COS 130-9 - CANCELLED - Mycorrhizal interactions and competition with invasive mustard affect arthropod communities on native Deinandra fasciculata

Friday, August 12, 2011: 10:50 AM
9C, Austin Convention Center
Tadj K. Schreck, Department of Ecology and Evolutionary Biology, University of California, Irvine, Irvine, CA and Kailen A. Mooney, Center for Environmental Biology, University of California, Irvine

The structure of arthropod communities on plants may be directly affected by plant-traits, but may also be indirectly affected by microbial associates such as mycorrhizal fungi. Plant neighbors in turn have the potential to further impact arthropod communities if they disrupt interactions with mycorrhizal fungi. We sought to understand how arthropod communities on the California native plant Deinandra fasciculata are affected by plant interactions with mycorrhizal fungi (AMF) in coastal sage scrub communities of Southern California. Additionally, D. fasciculata co-occurs with the exotic plant Brassica nigra which is known to produce allelochemicals that lower mycorrhizal colonization in competitors. Consequently, we also investigated whether the belowground effects of B. nigra mediate aboveground-belowground linkages in this system. In a common garden experiment, we grew D. fasciculata individuals from seed in treatments with and without fungicide and with and without B. nigra in a two-by-two factorial design. Plants were grown from January to August 2010. At peak insect and plant biomass, we destructively sampled the entire insect community, harvested D. fasciculata aboveground biomass and collected root samples to determine percent colonization of Mycorrhizal Fungi (AMF).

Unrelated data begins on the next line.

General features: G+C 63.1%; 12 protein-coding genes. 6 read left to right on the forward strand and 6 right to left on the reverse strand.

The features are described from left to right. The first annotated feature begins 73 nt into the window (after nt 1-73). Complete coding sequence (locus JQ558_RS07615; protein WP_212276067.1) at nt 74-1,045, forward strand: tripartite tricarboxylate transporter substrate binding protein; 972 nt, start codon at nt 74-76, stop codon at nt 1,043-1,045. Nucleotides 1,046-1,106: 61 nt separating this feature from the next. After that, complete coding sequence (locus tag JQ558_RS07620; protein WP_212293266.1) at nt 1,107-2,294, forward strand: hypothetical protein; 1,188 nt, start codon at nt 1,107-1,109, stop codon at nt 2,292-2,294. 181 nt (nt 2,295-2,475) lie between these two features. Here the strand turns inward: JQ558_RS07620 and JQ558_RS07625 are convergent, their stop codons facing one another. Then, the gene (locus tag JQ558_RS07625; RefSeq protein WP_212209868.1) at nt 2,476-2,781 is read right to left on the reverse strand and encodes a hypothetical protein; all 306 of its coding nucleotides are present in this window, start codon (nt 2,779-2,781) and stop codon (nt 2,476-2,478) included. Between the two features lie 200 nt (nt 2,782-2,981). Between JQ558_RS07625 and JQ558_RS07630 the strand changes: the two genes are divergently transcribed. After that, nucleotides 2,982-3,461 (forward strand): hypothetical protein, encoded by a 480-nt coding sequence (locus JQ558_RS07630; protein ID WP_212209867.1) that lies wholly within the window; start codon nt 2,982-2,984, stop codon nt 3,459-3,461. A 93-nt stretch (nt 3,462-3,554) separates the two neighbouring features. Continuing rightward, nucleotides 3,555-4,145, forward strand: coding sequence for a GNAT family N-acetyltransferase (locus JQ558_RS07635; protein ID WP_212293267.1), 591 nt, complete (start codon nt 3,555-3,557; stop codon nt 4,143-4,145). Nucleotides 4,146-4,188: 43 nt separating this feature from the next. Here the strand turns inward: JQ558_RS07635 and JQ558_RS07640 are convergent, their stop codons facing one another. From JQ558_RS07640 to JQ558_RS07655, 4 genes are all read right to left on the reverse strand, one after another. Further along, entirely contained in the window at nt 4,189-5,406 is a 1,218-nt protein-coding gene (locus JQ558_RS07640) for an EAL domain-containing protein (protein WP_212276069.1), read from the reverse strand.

Treatment with fungicide lowered D. fasciculata biomass and mycorrhizal colonization, and indirectly affected the associated arthropod community. The indirect effect of mycorrhizae varied among insect feeding guild, with sap-feeding insects being the most strongly influenced. B. nigra lowered arthropod diversity and increased evenness and abundance, in part due to a large increase in thrips density. Additionally, B. nigra had a negative effect on D. fasciculata biomass. These effects of B. nigra did not however, appear to be mediated by effects on mycorrhizal interactions, as B. nigra did not lower the percent colonization by AMF in D. fasciculata roots. In summary, we determined that both mycorrhizal symbionts and plant competitors have strong effects on plant performance and arthropod community composition, but these effects appear to operate through separate, complementary mechanisms.

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